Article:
Type safe route registration in ASP.NET MVC

October 18, 2009 17:25

A few days ago my workmate Ian made a point that there should be a nice way to implement type safe route registration in ASP.NET MVC.

Type safe! Can anyone read these words without experiencing a tug of excitement, without being swayed by the view of departed bugs and newly arrived refactorings on controllers and actions - refactorings that don't break your app?

Indeed, type safe is possible. Here's how we register our routes now:

routes.MapRoute(
    "viewProduct",                                                        
    "{locale}/{product}/view/{mode}/",                                 
    new { controller = "Product", action = "Display", mode = "full" }  
);
 
and here's a type safe way:

routes.MapRoute(
    "{locale}/{product}/view/{mode}/")
     .On<ProductController>(x => x.Display("full"));

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The Law of Demeter, The crux of

June 21, 2009 20:12
var zipCode = order.Customer.Address.ZipCode;

Have something like that in your code? Suprise, surpsire - this is called "train wreck" coding style. To get the zip, we should know (and rely on) the whole chain of components. An unrelated change somewhere else in the system can break the line above.

To get rid of such chains, we should recall The Law of Demeter and, generally, the notion of "shy" code. Shy is two-fold:
  • don't reveal too much of yourself to others. Do not mark things public if they can be private (or internal, etc), avoid putting several methods of a similar purpose on your public API, avoid global data (and avoid singletons - if feasible - because they are global).   
  • don't interact with others more than it's necessary. Basically, call as few methods as possible. Methods with smaller response set (response set is a number of functions/properties called by a method) are less prone to error and break less frequently, as they're less coupled with the rest of the system.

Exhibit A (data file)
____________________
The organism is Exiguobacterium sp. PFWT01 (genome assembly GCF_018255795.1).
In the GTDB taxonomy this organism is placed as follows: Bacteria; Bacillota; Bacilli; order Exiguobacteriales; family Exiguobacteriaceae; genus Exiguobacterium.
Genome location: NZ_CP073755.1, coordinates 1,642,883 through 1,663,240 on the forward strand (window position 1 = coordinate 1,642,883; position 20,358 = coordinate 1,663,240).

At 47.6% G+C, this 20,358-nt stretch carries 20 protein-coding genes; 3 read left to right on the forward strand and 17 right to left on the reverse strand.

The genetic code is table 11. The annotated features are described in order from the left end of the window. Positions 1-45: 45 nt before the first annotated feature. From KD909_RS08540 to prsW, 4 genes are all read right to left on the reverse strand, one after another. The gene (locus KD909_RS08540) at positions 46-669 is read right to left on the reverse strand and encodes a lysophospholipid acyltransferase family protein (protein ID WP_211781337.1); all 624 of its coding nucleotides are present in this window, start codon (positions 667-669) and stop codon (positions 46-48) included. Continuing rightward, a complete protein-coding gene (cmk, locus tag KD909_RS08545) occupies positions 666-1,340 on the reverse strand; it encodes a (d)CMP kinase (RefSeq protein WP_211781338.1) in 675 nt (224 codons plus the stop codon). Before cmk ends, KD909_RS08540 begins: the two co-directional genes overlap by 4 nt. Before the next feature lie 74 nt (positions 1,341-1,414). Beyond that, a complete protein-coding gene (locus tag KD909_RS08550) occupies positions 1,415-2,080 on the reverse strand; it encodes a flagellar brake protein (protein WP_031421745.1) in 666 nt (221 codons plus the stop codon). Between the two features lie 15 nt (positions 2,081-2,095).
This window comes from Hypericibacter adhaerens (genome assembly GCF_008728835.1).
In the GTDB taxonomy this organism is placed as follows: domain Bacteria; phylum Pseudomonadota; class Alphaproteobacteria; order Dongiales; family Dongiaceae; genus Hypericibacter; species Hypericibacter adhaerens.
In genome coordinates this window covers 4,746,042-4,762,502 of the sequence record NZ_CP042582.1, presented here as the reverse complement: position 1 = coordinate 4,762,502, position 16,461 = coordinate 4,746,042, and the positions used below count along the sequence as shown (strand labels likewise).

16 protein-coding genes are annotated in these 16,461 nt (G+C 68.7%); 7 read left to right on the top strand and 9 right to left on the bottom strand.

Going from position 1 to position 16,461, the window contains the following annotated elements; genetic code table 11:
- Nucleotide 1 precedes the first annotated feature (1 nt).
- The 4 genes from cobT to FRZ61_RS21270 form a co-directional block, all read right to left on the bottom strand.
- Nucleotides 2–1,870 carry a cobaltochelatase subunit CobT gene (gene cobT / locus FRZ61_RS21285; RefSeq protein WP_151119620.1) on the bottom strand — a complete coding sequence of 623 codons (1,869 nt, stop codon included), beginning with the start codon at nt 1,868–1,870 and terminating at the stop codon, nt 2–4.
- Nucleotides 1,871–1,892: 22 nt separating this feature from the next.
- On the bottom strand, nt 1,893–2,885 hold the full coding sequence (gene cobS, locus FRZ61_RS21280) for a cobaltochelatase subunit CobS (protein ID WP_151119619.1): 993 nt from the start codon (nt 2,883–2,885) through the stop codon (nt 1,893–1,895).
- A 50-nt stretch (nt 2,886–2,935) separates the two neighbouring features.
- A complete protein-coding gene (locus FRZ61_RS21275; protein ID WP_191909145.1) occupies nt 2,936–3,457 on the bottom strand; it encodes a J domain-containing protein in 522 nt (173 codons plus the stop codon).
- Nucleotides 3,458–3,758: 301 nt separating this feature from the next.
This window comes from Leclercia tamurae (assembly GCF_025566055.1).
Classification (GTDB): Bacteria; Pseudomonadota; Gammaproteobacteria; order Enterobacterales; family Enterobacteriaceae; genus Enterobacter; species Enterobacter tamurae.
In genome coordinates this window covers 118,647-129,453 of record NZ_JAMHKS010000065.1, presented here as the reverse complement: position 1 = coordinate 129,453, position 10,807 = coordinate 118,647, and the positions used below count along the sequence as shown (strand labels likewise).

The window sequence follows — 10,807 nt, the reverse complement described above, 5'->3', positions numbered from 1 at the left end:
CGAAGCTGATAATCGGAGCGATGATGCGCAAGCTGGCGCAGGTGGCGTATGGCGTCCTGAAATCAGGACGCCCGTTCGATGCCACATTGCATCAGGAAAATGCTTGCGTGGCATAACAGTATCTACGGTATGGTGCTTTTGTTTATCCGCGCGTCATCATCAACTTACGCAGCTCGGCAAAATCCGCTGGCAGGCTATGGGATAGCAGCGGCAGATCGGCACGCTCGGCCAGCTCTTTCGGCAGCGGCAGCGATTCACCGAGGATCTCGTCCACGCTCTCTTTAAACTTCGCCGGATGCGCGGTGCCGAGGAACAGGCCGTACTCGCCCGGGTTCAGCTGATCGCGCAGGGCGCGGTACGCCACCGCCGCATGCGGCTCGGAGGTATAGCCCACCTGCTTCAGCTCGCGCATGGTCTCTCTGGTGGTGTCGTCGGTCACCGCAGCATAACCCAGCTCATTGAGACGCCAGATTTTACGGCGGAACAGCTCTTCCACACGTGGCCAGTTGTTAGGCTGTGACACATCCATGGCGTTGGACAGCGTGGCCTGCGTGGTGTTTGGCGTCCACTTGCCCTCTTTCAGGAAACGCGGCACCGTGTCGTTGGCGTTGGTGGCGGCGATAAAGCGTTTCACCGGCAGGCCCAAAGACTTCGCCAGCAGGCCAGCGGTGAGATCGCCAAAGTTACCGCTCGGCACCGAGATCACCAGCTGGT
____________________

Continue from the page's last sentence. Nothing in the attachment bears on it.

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Darwinism Driven Development

January 25, 2009 20:13

Most of us would agree with Christopher Alexander, that the central task of architecture is creation of a single, shared, evolving pattern language. And pattern language does not necessarily mean a suite of general ideas.

It can be any
thing: a development framework, or a set of APIs, or a pool of reusable artifacts. In either case, clarity and usability is that what matters. Hey, it's a pure darwinism: struggle for existence and natural selection. The more people choose the artifacts you create, the better those artifacts spread, and the longer they stay.

That's why one of the most significant jobs of an architect is to create appealing artifacts. Those that developers will use correctly and will want to reuse. Those that are easy to understand, adapt, evolve, and explain to others.


Commenting code. Part 2

November 16, 2008 20:50

Let's look at the following piece of .ascx.cs code [1]:

///<summary>
/// 0 - parentId,
/// 1 – postbackUrl,
/// 2 – container,
/// 3 – default uploader
///</summary>
private const string template = @"{0} = new Uploader ('{0}','{1}','{2}','{3}');";
 
...
string script = string.Format(template, ClientID, ...);
AddJavascript(script);
 
It’s one of those web development oldies: combine some parameters on the server side and a javascript object gets created in a browser.  The problem is that if you need to pass more than 2-3 parameters the code becomes less clean. It gets difficult to tell what every single parameter means on the javascript side of things. That’s why the author needed a comment in the first place.
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